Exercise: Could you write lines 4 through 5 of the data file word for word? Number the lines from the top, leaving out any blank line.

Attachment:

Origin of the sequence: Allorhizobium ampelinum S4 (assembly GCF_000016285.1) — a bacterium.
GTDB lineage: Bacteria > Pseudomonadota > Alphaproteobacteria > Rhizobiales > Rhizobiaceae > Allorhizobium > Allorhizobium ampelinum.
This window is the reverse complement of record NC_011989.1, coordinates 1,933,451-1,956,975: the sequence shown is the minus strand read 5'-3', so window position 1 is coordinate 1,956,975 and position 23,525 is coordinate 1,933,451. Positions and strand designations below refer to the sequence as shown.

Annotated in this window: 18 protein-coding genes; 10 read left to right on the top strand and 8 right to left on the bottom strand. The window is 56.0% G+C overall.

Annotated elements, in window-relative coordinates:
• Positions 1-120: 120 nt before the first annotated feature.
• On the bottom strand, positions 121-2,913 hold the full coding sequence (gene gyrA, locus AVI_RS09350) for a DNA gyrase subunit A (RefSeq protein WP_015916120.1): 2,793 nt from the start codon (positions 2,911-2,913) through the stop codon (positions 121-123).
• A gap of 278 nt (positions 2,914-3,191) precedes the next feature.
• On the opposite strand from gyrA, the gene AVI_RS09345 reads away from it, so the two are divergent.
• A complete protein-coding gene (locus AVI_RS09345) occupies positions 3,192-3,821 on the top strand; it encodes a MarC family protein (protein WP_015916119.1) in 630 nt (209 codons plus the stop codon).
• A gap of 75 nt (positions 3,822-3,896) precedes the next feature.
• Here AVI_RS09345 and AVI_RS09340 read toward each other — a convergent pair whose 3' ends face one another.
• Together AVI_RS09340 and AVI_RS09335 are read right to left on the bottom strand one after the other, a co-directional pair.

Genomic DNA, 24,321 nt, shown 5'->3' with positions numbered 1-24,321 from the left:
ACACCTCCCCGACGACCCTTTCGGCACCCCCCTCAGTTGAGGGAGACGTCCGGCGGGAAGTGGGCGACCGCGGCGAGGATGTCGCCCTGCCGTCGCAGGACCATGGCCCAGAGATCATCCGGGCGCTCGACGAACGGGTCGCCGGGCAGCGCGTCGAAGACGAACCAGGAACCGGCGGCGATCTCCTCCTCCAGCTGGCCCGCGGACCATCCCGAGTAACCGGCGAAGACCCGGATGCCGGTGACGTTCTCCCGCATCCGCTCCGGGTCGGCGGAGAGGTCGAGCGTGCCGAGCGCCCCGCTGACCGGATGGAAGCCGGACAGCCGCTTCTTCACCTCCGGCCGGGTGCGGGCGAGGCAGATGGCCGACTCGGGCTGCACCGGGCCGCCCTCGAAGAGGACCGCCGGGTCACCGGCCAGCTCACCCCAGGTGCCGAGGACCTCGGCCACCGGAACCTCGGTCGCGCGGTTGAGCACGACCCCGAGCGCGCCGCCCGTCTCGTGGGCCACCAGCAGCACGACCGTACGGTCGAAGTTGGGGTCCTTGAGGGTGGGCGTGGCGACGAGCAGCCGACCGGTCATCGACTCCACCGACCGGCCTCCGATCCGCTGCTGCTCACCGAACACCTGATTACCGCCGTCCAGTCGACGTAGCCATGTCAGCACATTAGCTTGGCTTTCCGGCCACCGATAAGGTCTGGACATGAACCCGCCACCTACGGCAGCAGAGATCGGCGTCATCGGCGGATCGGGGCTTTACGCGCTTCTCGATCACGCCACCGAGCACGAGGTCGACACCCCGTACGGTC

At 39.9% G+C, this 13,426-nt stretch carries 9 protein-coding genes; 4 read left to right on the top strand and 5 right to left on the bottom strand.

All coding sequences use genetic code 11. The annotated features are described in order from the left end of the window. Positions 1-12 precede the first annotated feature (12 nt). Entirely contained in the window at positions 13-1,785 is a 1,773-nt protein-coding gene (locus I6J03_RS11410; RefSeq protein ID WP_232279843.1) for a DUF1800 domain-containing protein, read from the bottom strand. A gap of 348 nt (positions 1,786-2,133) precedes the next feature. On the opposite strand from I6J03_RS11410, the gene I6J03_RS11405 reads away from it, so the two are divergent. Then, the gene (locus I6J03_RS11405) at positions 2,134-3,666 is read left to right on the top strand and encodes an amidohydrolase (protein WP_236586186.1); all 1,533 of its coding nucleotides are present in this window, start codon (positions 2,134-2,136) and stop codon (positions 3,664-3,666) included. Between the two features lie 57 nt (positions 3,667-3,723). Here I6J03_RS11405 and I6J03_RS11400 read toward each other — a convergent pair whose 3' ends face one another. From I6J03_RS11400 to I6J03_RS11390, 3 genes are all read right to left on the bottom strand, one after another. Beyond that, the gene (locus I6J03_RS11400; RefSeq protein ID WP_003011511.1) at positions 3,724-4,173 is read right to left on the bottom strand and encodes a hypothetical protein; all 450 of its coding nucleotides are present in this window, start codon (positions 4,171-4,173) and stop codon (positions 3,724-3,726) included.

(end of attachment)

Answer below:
Annotated in this window: 18 protein-coding genes; 10 read left to right on the top strand and 8 right to left on the bottom strand. The window is 56.0% G+C overall.

Annotated elements, in window-relative coordinates: